After taking a break for lunch (and a pretty decent one at that, by conference standards) and to chat to a LJMU student called Dave, the next sessions started. Instead of going to the main hall where the morning's talks had taken place I went to the smaller "Shanghai Syndicate Room" for the long papers session. This was supposed to be six 20-minute presentations, back-to-back, where the speakers present their papers (the full text of which was in the proceedings, as you'd expect). There's only so much you can do with that format; some of the papers really didn't lend themselves well to an oral presentation, some of the speakers were definitely not comfortable with speaking to an audience, and one of the speakers - the person giving the talk on shadow generation - wasn't even present. Still, there were some good questions and a couple of video (or live) demos that kept me awake.
This was a good session. George Kelly presented the Citygen system, a tech for very fast procedural generation of cities right down to the individual-building level.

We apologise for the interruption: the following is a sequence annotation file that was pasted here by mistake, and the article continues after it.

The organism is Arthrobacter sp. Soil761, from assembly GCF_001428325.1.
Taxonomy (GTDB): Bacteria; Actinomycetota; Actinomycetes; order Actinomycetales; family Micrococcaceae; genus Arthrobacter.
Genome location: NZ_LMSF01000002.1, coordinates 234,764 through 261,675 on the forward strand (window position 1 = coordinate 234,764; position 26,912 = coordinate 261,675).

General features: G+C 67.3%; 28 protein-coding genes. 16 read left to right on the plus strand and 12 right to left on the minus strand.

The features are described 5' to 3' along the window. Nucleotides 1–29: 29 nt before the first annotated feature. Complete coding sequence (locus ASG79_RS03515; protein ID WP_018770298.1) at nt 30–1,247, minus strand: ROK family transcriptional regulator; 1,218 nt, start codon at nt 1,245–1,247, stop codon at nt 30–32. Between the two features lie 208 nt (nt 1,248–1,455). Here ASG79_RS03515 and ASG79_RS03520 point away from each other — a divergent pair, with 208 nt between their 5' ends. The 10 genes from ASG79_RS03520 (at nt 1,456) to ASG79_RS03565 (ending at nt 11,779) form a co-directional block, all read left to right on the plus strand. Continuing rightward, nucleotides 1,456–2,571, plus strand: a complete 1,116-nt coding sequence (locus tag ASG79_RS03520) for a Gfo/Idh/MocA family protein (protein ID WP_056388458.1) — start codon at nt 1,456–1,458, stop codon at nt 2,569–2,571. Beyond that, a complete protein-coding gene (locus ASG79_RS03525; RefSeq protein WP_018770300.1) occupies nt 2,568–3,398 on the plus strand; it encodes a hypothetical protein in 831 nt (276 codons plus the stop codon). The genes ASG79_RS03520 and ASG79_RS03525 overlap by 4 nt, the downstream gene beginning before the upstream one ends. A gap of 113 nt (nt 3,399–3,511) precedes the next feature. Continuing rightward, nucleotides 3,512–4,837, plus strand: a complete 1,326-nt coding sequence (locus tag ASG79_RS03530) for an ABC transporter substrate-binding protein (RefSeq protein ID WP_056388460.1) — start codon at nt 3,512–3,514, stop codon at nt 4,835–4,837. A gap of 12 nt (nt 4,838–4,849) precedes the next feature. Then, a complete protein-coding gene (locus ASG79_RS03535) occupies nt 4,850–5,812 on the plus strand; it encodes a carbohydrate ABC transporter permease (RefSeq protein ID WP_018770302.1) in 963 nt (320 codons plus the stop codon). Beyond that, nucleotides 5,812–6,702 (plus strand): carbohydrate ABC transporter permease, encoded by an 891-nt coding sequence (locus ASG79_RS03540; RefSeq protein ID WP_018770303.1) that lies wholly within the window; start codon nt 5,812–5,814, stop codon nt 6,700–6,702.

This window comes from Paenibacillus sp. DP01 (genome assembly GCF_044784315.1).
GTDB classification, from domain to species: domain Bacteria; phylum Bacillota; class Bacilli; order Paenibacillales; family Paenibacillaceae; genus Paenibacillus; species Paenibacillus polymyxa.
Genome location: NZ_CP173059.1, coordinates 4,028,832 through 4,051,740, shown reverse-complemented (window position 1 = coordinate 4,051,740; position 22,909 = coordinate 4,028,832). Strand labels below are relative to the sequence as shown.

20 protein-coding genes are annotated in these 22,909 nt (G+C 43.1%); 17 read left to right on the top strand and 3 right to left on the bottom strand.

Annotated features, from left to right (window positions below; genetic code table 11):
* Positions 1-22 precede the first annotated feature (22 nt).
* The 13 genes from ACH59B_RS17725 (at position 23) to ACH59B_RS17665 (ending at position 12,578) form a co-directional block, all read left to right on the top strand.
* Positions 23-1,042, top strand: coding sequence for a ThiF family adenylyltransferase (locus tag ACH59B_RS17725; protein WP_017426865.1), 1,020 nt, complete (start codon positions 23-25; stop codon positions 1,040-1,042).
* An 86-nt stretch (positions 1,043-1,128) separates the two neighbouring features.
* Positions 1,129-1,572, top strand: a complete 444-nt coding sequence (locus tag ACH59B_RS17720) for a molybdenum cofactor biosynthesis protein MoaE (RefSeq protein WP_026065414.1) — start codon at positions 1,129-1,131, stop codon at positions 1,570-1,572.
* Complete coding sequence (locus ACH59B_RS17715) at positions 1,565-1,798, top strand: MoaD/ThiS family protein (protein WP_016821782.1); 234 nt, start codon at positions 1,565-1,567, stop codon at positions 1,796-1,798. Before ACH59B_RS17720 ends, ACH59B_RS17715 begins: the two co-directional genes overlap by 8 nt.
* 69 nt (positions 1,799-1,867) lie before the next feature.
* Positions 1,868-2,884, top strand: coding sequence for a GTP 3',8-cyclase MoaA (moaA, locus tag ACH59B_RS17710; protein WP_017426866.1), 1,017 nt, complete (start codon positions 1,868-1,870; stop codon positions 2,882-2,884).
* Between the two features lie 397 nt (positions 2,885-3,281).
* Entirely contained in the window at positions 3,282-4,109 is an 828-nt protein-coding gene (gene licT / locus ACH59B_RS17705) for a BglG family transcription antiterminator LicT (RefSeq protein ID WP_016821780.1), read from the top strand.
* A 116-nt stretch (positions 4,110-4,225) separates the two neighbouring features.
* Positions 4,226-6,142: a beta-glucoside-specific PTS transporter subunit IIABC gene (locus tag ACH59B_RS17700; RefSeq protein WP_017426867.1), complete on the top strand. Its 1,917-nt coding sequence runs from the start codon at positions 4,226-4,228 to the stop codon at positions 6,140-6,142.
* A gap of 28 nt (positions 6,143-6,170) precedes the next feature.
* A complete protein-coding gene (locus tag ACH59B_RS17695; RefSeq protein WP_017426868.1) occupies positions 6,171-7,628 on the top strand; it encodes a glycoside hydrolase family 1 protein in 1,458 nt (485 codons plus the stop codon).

Citygen city construction begins with a "primary" road network - these are the main roads in the city, and are constructed by an artist who places the endpoints of the roads. The system then generates a road that follows the terrain. The primary road network really determines the overall structure of the city, dividing it up into "neighborhoods."
Once the primary network is established, each neighborhood is then filled with secondary roads according to a number of parameters that affect things like the average length of roads and the scale between a neighborhood filled with independent trees of roads versus one filled with a highly connected set. These parameters can be used to create distinct characters for each neighborhood, ranging from "down-town" (a classic American grid structure) through to "suburbia" (irregular, winding trees of road with decent amounts of green space left over).